Gov. Jay Inslee (D-Wash.): Inslee tweeted a photo of a redacted document that reads: “The only way to really save our country? Defeat Donald Trump.”

Former HUD Secretary Julián Castro: "Earlier today, I told Anderson Cooper that I think it would be perfectly reasonable for Congress to open up impeachment hearings against President Trump. Robert Mueller clearly left that option in the hands of Congress.

Sen. Kirsten Gillibrand (D-N.Y.): "...Barr works for the people, not the president. They deserve to know Mueller’s full findings because nobody—especially not the president—is immune from accountability."

Former Rep. John Delaney (D-Del.): "If the President didn’t obstruct justice, it wasn’t for lack of trying. People loyal to him repeatedly refused to follow his orders to violate the law. Most of those people are now gone. We all should be gravely concerned."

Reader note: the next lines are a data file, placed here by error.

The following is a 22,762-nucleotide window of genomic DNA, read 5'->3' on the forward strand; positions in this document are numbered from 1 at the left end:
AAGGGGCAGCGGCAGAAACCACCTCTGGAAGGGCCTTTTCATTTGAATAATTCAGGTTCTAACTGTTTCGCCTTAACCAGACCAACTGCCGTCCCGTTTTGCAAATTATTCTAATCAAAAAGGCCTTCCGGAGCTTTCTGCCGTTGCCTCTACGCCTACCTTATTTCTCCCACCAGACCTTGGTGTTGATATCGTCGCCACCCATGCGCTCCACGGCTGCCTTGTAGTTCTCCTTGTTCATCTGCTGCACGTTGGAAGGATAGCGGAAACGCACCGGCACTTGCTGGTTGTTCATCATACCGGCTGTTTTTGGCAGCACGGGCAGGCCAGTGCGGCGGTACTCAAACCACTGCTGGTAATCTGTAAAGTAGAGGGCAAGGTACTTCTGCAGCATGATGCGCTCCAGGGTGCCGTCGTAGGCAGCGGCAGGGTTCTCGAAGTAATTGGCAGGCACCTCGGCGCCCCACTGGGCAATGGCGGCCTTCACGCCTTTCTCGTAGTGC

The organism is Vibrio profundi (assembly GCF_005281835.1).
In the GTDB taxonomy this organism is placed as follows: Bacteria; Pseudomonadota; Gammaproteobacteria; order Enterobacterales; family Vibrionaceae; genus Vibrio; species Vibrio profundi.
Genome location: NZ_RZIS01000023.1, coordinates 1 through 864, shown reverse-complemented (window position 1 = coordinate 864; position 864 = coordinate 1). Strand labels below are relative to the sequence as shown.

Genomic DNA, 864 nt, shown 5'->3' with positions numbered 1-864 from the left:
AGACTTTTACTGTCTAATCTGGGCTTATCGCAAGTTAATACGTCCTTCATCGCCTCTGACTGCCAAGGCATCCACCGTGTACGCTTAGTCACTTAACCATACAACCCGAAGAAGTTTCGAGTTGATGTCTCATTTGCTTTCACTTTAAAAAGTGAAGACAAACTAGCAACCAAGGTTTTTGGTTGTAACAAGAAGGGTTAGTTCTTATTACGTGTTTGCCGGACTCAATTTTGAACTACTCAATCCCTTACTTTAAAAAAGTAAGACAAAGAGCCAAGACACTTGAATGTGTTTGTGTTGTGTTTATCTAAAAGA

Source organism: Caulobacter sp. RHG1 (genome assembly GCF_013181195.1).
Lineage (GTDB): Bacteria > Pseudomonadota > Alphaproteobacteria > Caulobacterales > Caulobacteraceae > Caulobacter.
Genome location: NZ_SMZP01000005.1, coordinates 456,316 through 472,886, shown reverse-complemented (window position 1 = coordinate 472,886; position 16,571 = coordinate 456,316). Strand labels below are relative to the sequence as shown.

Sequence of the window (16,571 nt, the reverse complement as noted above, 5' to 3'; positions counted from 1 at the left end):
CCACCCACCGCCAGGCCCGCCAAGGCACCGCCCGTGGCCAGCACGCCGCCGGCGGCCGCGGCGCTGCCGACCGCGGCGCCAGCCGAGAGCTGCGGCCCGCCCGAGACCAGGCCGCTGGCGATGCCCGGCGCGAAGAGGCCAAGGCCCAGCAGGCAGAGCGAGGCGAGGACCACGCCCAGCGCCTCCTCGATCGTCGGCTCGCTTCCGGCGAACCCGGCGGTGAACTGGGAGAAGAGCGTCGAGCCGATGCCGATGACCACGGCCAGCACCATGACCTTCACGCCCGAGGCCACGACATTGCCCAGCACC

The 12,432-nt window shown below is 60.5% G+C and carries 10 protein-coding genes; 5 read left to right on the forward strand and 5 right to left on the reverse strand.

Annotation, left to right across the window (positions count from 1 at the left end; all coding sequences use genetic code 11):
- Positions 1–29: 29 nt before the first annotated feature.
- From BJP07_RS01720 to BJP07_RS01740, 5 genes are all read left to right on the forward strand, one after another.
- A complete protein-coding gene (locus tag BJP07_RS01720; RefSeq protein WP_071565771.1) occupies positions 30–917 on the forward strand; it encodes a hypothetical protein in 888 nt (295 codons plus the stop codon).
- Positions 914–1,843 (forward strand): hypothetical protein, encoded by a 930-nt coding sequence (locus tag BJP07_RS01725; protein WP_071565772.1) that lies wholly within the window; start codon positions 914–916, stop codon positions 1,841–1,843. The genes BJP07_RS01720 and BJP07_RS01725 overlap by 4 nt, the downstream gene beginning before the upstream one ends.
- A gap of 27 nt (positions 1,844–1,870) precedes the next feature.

Rep. Tim Ryan (D-Ohio): "Today, AG Barr demonstrated that he has decided to be the personal attorney for Trump rather than fulfilling his role as attorney for the American people. Mueller should be called to testify before Congress. No more summaries, no more redactions. We need complete transparency."

Marianne Williamson: "Using the role of AG for purposes of political messaging is a degradation of the office; William Barr has shown himself to be just another political lackey who serves to do the President’s bidding above all else. The president said he wanted a Roy Cohn and apparently he found it."

Rep. Eric Swalwell (D-Calif.): Swalwell said on Friday that impeachment is "a conversation we have to have as far as holding this president accountable," but when MSNBC asked if that means he supports impeachment, he said: "I'm for bringing Bob Mueller in and see what the evidence is."